"John," she began, "I just hate to think that there could ever come a day when I'd have to fall asleep without your arms around me."
"Well, Maxine, I want to keep you happy...
You'll just have to die first!"They fell asleep, laughing.
***********************************************************************"John and I were married 57 and a half years."
Unsure of what to say, of how to guide her through this, I stretch my legs wide in front of me and bend over, placing my head between them in a semi-Yogi pose I'm sure I learned somewhere... convenient for pulling off the un-dainty immaturity of a 13 year old while effectively hiding one's tears. Dirty blond hair flipped upside down, temporary bronzer mixed with salty water staining my hands. On day 3, our Unitarian Universalist God made waterproof mascara, and with his strength, I re-emerge to listen to her speak. He comes to her in dreams, she says. Oh, two to three times a week, or so..."And how I treasure those dreams."
I await the humorous ending that
accompanies so many of their stories. The witty denial of circumstances
and appreciation of shortcomings that was unique to his outlook
on life, essential to pushing us through. But it doesn't come. The strong determination in
her voice has never felt so searing, her acceptance so sure. Without
Granddaddy there to help, I let my eyes wander and contemplate the
concrete awning above us, the bushes around us, the driveway in front of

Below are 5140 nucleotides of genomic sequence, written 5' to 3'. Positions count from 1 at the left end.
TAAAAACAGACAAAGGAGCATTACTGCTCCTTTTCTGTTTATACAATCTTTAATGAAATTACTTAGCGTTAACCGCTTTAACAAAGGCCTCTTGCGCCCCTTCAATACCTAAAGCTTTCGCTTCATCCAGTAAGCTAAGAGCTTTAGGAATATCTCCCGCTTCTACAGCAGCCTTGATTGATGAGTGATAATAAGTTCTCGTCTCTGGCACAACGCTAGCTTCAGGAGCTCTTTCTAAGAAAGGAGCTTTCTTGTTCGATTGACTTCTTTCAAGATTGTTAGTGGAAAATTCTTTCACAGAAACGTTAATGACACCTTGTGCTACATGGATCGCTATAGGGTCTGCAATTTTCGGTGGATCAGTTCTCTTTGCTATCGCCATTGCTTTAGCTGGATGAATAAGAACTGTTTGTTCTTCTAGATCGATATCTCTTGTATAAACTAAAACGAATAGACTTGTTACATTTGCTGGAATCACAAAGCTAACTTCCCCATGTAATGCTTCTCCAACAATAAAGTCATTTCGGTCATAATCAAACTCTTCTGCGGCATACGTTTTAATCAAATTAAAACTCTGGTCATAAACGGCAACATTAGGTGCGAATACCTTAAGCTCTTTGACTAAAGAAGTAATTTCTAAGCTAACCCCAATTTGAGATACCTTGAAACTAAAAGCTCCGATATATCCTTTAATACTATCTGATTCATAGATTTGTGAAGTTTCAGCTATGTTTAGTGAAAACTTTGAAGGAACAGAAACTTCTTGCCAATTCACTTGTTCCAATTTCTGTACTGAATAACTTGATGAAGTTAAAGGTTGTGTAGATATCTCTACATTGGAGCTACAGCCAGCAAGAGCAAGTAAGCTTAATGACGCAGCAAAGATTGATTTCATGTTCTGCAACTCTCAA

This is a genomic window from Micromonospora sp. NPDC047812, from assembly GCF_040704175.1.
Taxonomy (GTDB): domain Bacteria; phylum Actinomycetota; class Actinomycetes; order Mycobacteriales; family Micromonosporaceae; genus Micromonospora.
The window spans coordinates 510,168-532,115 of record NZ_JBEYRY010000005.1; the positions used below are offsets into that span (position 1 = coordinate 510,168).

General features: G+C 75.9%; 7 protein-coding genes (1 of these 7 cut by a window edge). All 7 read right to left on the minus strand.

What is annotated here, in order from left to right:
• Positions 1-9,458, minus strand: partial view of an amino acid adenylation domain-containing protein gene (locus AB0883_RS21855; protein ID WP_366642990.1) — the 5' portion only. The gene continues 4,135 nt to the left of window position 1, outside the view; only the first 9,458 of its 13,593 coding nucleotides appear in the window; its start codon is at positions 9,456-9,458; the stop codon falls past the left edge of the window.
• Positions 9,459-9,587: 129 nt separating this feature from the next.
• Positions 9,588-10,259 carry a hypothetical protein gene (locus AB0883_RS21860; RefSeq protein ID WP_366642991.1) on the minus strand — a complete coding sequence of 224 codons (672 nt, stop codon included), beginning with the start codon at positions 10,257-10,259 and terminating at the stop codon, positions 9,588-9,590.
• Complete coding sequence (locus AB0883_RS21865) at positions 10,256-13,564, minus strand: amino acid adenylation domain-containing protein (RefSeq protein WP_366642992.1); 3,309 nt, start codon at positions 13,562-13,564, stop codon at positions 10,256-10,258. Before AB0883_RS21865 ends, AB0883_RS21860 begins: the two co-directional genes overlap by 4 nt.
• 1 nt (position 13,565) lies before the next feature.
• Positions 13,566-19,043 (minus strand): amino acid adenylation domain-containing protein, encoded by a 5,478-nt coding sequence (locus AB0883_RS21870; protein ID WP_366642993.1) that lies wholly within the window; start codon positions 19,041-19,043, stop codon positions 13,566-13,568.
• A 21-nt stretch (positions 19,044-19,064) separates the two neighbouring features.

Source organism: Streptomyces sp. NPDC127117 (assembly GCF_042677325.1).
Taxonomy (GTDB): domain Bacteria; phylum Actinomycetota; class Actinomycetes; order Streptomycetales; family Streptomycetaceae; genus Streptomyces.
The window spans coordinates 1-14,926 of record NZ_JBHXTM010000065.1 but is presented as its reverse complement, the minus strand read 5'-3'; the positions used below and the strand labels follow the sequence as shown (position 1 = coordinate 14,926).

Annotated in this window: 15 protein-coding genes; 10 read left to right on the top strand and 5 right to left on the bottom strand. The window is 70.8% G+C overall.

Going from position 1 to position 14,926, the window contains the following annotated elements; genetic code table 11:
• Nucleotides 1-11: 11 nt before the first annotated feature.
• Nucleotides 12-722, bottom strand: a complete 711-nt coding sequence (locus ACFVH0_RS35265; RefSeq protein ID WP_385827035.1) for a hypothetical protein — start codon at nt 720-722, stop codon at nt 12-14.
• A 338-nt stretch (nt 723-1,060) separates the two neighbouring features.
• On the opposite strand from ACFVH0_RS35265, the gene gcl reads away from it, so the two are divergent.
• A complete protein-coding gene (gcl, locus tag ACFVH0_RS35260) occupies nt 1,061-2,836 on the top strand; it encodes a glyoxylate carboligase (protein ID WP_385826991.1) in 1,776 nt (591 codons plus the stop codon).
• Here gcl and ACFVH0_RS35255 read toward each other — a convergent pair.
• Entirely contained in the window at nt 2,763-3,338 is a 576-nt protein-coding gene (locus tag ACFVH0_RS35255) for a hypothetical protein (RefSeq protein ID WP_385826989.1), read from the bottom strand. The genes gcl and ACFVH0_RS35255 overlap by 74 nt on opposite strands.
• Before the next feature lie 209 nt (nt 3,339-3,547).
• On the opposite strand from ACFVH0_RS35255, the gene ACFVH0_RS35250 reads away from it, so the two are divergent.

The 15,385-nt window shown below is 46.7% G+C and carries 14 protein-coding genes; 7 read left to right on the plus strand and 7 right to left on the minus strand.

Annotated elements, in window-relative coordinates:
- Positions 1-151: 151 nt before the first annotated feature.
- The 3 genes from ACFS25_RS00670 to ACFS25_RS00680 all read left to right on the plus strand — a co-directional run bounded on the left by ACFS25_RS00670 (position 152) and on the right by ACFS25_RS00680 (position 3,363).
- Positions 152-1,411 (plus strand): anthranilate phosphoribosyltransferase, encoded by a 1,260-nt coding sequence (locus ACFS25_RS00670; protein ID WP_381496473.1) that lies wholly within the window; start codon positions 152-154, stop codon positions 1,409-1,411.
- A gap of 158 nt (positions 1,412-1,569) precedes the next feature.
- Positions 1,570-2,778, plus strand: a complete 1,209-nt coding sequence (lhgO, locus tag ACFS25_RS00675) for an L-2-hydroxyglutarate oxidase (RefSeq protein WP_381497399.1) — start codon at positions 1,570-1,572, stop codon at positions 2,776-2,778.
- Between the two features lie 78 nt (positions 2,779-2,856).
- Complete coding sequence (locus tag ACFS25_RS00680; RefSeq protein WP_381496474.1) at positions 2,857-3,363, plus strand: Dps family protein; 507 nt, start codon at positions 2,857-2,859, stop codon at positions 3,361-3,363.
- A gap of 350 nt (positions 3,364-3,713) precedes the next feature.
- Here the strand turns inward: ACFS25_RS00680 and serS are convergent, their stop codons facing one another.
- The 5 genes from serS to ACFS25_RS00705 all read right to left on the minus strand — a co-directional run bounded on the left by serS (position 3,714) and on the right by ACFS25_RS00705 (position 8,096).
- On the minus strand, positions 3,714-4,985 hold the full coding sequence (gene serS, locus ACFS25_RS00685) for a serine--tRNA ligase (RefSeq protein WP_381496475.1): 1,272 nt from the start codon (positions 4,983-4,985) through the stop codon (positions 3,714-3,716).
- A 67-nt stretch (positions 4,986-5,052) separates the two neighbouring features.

us, convinced he left a punchline hiding here somewhere.
My vision is blurred and hers fading, but just like the impossible Easter Egg on a warm spring day, I promise her we'll find it.
It's not that she was colorblind, just slightly awkward... somewhat unobservant. After all, liberal he may have been, but black he was not. A Washingtonian WASP, born and raised. Drawn to her blond, blue-eyed, hourglass figure. Apparently drawn, as well, to the thought that they might be compatible enough to bear children. Ready to settle down, with a hometown girl who didn’t speak of offspring with the same casual excitement as his niece did of Bratz dolls.
"Dessert?" she offered, meekly attempting to fill the silence.
First dates are overrated.
Luckily, chocolate never disappoints - regardless of the color.
Her: I mean, it's like eating cookies, right? You're so excited because you've been on a no carb diet for months, and then all of a sudden you can delve right in and savor them one by one, the chocolate chips, the white chocolate macadamias, the oatmeal raisins, the snicker doodles, the whole box of thin mints, and you're so overwhelmed and high from suger land and they taste great...
Me: ... and then all of a sudden you eat one too many and you get a stomachache
Her: Right! and you're like ooooooohhhhh I wish I had eaten a more legitimate cookie...
Let's raise a glass of 2% to that.
It's been awhile since I've had a celebrity crush.
FUCK, though. (Don't curse). If there's anything more heart-wrenchingly beautiful than watching the man of your dreams tear off his shirt and do the Achy Breaky in front of a thousand adoring women, it's watching a sitcom actor that had barely crossed your radar humbly, seemingly effortlessly, captivate your heart and mind for hours straight.
I'm hardly a film critic. But last Saturday night, at the screening of happythankyoumoreplease, I remembered what it's like to be so utterly enamored with and inspired by someone's work, that you practically lose your voice searching for words to do it justice.